DNR Q & A: What fish run into North Shore streams during fall?

Minnesota Department of Natural Resources field staff, resource managers and the DNR Information Center staff answer many questions every day about natural resources topics. Here is one of them:

Q. What species of fish run into North Shore streams during the fall?​

A. The Minnesota waters of Lake Superior provide fall spawning runs of pink salmon, coaster brook trout, coho salmon, chinook salmon and brown trout. These runs are generally smaller and less consistent than other areas in Lake Superior. That’s because North Shore streams have limited spawning habitat available for migratory fish due to steep waterfalls that act as natural barriers to fish passage. Most fall spawning fish caught in Minnesota are the result of limited reproduction below natural barriers, fish migrating to the lake from above those barriers, and fish originating from other states. Pink salmon are the most abundant species observed in the fall spawning run. Beginning in September, they begin migration and seek spawning areas in Lake Superior tributaries. “Humpbacks,” as pink salmon are often called, can be found congregating near river mouths. Pink salmon spawning runs fluctuate widely from year-to-year and high numbers are commonly observed every third year. In October, native coaster brook trout will migrate to spawn in tributaries and shoal areas of Lake Superior. Although few coho and chinook salmon reproduce on Minnesota’s North Shore, limited runs of these species also enter tributaries in October. Lake-run brown trout are rare, but can be found in limited numbers (typically in large tributaries on the lower shore) throughout the fall. Additionally, a small number of steelhead rainbow trout make their migration during fall in preparation to spawn the following spring. The timing and frequency of fall runs on the North Shore is highly dependent on individual river conditions, including water temperature and fall rains.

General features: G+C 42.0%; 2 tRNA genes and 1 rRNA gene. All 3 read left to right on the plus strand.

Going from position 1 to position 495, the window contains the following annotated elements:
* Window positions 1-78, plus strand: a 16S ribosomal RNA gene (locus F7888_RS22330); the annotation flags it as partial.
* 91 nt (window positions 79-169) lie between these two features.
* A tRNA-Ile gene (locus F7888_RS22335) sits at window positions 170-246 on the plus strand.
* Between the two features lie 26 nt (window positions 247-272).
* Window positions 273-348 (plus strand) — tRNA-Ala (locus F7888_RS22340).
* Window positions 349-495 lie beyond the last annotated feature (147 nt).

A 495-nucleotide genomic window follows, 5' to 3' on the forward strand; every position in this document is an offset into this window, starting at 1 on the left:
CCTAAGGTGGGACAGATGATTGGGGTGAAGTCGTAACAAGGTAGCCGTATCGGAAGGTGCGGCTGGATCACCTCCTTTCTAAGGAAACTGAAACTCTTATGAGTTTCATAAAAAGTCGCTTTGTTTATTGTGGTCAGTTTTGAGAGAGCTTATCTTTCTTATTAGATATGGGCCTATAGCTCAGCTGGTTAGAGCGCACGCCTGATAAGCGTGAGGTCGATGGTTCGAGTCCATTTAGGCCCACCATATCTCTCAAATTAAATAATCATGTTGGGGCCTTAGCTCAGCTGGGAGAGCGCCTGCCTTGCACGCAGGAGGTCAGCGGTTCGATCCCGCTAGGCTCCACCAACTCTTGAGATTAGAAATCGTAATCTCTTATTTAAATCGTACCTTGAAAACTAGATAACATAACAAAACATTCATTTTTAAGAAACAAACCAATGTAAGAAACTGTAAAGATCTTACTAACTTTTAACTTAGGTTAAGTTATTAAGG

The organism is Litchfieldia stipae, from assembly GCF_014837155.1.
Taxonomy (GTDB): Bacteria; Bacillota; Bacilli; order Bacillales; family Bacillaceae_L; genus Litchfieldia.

— Nick Peterson, DNR migratory fish specialist

 

For more information, call the DNR information line at 296-6157 or go to the DNR Web site at www.dnr.state.mn.us.

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